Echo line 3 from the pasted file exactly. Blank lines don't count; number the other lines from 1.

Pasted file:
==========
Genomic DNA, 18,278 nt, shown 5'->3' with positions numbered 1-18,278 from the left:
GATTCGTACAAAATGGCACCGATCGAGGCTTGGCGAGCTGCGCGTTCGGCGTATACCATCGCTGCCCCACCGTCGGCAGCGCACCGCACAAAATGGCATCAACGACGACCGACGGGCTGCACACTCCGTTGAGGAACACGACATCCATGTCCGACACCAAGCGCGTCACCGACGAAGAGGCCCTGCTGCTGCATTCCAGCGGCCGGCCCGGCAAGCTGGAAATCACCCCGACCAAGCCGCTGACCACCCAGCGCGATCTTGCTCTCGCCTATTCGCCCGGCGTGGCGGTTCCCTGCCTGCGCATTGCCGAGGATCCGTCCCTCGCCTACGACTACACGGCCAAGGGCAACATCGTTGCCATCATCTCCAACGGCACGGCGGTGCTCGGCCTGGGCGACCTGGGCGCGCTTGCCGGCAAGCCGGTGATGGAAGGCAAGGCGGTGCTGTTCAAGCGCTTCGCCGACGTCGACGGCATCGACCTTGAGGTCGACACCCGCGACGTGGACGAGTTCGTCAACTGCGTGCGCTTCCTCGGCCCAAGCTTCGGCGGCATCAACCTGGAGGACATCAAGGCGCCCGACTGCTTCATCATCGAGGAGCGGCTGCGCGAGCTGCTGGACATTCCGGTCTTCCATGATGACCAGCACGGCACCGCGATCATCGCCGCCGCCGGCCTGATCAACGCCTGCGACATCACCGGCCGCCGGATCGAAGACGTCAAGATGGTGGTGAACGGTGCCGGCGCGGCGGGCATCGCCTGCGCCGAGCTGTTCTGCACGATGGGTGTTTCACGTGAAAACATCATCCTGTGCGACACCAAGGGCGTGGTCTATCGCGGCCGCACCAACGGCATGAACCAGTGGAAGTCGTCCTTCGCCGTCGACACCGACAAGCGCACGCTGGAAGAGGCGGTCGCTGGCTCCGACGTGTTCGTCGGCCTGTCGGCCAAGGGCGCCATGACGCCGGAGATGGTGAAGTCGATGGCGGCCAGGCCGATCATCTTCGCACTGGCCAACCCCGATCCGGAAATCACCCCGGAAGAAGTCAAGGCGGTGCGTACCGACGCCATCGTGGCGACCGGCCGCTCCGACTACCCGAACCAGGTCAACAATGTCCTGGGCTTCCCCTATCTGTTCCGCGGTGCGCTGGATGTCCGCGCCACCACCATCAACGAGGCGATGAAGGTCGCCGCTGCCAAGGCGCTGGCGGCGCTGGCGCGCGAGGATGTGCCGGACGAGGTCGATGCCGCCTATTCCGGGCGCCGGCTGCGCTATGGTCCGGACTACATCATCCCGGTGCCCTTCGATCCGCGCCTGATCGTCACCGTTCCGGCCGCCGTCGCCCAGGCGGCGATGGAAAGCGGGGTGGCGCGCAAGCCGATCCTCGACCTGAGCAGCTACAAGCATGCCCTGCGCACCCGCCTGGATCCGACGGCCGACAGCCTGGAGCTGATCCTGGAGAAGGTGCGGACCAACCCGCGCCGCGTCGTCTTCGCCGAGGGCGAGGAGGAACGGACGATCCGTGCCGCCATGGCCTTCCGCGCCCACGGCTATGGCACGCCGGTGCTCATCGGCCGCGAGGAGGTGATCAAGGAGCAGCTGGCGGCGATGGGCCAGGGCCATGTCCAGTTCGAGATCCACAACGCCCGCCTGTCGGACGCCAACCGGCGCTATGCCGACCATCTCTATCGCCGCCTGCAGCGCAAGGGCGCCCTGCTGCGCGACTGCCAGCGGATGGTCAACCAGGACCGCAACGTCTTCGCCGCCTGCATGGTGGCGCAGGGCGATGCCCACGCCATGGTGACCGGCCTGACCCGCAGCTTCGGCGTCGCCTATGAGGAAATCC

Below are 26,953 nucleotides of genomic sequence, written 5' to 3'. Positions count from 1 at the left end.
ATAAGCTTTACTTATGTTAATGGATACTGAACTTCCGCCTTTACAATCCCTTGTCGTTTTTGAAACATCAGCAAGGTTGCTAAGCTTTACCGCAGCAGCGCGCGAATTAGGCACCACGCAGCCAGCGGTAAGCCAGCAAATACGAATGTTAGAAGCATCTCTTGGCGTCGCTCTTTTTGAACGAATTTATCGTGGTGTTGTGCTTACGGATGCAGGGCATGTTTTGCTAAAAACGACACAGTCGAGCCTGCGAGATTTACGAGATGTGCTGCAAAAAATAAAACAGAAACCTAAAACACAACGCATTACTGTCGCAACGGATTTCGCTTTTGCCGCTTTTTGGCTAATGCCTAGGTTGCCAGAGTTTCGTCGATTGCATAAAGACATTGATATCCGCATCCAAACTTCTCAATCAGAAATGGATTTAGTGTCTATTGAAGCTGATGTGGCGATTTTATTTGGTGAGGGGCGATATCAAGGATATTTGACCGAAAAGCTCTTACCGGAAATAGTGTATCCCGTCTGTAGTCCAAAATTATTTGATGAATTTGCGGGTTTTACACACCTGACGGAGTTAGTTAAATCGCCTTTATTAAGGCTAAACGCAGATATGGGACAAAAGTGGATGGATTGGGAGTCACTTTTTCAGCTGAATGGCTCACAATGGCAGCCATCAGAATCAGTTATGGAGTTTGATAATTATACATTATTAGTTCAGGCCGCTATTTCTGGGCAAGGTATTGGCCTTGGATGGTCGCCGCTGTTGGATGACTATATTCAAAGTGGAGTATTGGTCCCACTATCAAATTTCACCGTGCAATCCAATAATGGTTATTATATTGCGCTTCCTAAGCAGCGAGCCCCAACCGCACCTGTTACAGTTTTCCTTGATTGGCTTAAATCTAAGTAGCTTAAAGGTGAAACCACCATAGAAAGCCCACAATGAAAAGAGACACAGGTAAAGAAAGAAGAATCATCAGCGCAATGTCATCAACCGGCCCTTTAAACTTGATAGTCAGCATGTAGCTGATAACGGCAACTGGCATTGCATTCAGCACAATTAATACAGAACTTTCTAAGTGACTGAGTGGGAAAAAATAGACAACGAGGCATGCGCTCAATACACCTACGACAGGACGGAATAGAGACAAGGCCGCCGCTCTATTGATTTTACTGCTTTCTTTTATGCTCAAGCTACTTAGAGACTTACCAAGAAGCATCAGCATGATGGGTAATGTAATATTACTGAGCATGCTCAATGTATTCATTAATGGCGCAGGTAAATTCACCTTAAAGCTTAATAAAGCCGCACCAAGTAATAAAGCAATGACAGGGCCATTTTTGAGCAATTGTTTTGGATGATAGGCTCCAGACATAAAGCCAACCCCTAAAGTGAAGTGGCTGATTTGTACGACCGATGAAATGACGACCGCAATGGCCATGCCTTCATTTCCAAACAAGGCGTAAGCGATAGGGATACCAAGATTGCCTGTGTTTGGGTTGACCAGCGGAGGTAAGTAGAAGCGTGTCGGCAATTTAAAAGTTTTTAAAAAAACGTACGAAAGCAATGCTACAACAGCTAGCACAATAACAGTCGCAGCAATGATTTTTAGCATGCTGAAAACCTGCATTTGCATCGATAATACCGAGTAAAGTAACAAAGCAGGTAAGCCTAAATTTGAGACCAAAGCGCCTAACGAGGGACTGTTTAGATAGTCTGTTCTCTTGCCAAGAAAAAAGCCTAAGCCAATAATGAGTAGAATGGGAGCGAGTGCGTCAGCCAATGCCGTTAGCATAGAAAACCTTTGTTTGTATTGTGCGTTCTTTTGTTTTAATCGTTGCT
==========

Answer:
Below are 26,953 nucleotides of genomic sequence, written 5' to 3'. Positions count from 1 at the left end.